Bias in construct validity occurs when a test measures groups of examinees differently. For example, a test can be more difficult, valid, or reliable for one group than for another. Construct bias involves the test itself, whereas predictive bias involves a test's prediction of a result outside the test.
Jensen (1980) found numerous studies of bias in construct validity. As regards difficulty, when item scores differed for ethnic groups or social classes, the differences were not consistently associated with the culture loadings of the tests. Score differences between Black and White examinees were larger on nonverbal than on verbal tests, contrary to beliefs that nonverbal tests are culture fair or unbiased. The sizes of Black-White differences were positively associated with tests' correlations with g, or general ability. In tests with several item types, such as traditional intelligence tests, the rank orders of item difficulties for different ethnic groups were very highly correlated. Items that discriminated most between Black and White examinees also discriminated most between older and younger members of each ethnic group. Finally, Blacks, Whites, and Mexican Americans showed similar correlations between raw test scores and chronological ages.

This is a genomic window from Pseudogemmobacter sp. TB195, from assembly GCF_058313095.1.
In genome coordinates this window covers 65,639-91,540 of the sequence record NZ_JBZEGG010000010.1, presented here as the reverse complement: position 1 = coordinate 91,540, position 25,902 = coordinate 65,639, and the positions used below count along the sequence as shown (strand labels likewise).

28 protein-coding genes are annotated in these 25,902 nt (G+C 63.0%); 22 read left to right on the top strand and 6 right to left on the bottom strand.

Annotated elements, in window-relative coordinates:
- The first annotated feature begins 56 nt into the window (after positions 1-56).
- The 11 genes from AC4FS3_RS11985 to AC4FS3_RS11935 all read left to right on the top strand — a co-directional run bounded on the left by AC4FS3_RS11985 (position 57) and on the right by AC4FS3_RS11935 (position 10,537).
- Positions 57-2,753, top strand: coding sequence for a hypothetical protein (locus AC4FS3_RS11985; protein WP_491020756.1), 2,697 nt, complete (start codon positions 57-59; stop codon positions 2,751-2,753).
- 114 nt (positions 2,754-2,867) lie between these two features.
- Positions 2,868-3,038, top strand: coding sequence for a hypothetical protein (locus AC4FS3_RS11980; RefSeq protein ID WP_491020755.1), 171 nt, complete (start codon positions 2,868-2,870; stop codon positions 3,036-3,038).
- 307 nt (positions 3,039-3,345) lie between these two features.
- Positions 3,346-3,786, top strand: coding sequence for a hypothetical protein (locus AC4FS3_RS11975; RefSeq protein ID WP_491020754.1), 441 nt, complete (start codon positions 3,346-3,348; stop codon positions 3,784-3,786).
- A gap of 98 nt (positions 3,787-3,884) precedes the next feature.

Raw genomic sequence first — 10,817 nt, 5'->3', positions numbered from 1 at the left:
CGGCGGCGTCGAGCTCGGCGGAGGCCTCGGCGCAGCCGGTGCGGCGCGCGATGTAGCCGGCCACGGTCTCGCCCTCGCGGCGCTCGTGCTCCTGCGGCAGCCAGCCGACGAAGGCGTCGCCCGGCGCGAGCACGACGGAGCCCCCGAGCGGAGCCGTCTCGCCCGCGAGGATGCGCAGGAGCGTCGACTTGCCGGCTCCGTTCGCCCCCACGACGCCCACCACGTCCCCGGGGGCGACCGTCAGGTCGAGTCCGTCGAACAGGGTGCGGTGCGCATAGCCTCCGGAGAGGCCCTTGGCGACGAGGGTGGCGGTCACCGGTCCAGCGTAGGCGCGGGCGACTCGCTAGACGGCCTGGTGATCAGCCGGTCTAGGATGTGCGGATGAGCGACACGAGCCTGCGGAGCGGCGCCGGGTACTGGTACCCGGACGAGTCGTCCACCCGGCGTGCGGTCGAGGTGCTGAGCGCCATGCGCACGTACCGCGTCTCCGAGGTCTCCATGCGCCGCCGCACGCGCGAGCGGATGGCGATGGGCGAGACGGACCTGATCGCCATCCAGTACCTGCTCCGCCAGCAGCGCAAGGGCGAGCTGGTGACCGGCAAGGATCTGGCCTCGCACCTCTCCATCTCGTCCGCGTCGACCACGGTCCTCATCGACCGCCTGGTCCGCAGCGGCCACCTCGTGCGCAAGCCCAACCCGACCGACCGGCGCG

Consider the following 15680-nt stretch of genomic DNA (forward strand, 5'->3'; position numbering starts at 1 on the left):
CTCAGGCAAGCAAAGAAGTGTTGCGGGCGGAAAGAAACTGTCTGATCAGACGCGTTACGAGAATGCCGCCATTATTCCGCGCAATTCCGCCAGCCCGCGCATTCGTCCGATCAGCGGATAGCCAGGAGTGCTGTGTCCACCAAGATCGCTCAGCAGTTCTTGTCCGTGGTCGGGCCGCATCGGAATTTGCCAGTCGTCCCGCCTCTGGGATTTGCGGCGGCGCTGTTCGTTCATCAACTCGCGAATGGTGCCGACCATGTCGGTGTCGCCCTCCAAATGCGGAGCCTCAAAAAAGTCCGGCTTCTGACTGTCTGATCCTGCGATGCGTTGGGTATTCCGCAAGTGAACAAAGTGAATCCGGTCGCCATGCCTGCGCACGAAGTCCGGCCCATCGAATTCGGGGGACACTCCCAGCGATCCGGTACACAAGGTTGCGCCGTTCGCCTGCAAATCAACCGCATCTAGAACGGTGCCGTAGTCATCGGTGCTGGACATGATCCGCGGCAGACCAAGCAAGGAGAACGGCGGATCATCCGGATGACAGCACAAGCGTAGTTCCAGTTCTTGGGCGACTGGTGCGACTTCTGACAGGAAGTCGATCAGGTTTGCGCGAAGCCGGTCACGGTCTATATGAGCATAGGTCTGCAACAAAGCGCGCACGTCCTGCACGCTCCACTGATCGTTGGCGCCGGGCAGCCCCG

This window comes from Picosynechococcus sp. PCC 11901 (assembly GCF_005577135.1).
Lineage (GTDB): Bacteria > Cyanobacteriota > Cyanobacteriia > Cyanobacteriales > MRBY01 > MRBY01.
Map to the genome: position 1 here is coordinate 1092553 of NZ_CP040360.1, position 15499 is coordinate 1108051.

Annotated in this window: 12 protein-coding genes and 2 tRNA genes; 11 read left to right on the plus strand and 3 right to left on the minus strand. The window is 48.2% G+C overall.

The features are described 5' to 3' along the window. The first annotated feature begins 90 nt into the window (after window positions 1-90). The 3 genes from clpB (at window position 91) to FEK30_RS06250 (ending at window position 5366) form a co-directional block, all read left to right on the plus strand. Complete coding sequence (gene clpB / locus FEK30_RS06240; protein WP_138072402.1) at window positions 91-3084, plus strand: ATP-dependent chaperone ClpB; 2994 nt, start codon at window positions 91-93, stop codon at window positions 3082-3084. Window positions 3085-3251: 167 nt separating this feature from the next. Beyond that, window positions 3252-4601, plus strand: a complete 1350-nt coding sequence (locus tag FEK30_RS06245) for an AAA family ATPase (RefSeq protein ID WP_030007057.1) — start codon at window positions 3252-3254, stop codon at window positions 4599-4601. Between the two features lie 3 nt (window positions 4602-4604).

In addition, Jensen (1980) reviewed results pertaining to validity and reliability. Black, White, and Mexican American examinees produced similar estimates of internal consistency reliability. As regards validity, Black and White samples showed the same factor structures. Jensen wrote that the evidence was generally inconclusive for infrequently researched ethnic groups, such asAsianAmericans andNativeAmericans.
Jensen's (1980) term situational bias refers to "influences in the test situation, but independent of the test itself, that may bias test scores" (p. 377). These influences may include, among others, characteristics of the test setting, the instructions, and the examiners themselves. Examples include anxiety, practice and coaching effects, and examiner dialect and ethnic group (Jensen, 1984). As Jensen (1980) observed, sit-uational influences would not constitute test bias, because they are not attributes of the tests themselves. Nevertheless, they should emerge in studies of construct and predictive bias. Jensen concluded that the situational variables reviewed did not influence group differences in scores.